- Pleasants Peak, north of Santiago Peak, was also called Sugarloaf. But in 1933 the fire lookout on Santiago Peak (there used to be a fire tower there) suggested that the peak be named after J.C. Pleasant, a pioneer who lived in the mountains since 1860, to avoid confusion. And so it was.
- The 11.6 mile San Juan Trail is one of the most popular mountain bike descent trails in Southern California. Although it is ridden in both directions, the typical way to ride it is by shuttling to the top by Blue Jay Campground, and then riding all 11.6 downhill, The trail can be narrow, but I’ve never had a problem stepping to the side when bikes come by.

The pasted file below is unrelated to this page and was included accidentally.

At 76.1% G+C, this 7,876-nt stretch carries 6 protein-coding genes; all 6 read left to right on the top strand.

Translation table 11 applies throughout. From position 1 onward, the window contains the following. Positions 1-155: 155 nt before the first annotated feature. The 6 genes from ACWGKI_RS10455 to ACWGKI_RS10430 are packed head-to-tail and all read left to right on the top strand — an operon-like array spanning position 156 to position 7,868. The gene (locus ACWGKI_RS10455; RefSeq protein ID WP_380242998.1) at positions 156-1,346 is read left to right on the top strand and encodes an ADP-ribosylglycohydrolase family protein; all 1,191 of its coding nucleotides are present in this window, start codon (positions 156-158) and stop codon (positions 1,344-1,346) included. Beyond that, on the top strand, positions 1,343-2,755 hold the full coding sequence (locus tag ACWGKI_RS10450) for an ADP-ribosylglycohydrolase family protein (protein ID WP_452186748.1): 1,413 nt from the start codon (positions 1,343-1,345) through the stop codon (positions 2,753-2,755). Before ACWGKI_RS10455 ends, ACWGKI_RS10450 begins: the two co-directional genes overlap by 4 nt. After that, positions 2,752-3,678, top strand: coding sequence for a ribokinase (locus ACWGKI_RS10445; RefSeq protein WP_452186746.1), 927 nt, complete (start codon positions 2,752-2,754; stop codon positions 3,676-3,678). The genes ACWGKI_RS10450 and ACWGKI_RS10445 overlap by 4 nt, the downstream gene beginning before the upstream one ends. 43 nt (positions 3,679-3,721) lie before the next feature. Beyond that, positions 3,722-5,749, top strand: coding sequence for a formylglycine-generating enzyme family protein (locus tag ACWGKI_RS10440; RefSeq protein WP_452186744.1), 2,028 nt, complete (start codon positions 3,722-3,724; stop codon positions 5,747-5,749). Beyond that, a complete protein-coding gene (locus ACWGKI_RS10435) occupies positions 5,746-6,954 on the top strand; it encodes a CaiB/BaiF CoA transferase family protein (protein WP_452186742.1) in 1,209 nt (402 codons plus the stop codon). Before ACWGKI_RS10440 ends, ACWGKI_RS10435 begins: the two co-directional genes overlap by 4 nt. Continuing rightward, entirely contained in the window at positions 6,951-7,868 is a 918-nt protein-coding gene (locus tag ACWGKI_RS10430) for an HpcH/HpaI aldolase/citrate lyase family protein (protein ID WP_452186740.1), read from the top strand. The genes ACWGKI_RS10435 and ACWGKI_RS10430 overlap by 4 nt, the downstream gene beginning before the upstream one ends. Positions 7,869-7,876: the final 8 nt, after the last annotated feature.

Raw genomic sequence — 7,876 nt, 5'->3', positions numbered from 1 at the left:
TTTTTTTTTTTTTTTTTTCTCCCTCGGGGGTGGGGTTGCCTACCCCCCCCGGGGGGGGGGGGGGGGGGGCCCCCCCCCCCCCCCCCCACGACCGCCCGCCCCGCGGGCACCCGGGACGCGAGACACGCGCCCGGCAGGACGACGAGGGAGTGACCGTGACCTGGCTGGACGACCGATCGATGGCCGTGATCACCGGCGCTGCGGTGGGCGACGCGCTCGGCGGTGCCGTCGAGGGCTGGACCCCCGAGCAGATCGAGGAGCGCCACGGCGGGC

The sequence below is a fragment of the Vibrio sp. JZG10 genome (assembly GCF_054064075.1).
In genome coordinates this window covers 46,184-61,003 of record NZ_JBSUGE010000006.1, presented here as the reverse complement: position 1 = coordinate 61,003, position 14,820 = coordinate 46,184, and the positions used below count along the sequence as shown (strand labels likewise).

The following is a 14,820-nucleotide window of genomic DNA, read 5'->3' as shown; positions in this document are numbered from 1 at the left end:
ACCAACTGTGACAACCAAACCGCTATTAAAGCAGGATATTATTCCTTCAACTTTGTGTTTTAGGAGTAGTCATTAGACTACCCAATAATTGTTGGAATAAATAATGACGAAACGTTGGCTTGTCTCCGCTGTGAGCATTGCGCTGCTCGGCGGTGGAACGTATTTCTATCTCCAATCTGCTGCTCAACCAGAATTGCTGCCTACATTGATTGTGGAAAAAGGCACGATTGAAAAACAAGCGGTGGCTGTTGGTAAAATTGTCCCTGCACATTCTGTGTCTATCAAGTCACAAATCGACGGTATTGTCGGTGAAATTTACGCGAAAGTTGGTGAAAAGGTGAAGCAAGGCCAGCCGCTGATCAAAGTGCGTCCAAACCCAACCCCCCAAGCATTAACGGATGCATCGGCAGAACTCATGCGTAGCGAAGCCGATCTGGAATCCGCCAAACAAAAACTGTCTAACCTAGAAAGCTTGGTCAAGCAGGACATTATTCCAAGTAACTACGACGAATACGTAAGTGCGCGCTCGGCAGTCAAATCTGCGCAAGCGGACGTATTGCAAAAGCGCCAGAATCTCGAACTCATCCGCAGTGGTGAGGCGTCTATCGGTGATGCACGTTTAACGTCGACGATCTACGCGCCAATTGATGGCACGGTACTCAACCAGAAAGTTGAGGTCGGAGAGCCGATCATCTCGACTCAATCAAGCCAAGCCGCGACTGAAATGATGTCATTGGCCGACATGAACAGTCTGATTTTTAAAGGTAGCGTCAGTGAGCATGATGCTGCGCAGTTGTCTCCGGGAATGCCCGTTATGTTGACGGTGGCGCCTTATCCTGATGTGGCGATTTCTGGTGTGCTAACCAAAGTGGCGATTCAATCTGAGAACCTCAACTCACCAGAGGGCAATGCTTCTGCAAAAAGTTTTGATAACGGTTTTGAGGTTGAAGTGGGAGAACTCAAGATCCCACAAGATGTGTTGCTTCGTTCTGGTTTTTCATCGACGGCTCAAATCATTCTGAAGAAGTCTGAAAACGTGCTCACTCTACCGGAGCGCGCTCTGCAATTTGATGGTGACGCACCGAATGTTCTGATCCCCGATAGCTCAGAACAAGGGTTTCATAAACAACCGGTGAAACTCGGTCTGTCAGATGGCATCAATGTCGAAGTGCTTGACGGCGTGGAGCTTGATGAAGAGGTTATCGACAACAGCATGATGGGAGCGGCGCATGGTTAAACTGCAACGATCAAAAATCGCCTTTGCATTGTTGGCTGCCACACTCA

San Juan to Sugarloafs Hike Directions
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Turn by Turn Directions
If you’re really up for a challenge, try the Los Pinos Trail, which runs along the ridge in the distance of the previous image. Unfortunately, it’s very overgrown and you need to call ahead and get permission to park at the trailhead from the Lazy W Ranch. I did it years ago and it kicked my butt. If the trail condition improves, I’ll do a guide. It’s not for the faint of heart. Alltrails route here if you’re interested.
This guide last updated on May 8, 2022. Did something change on this hike? If so, please contact me and let me know. I'll update the guide.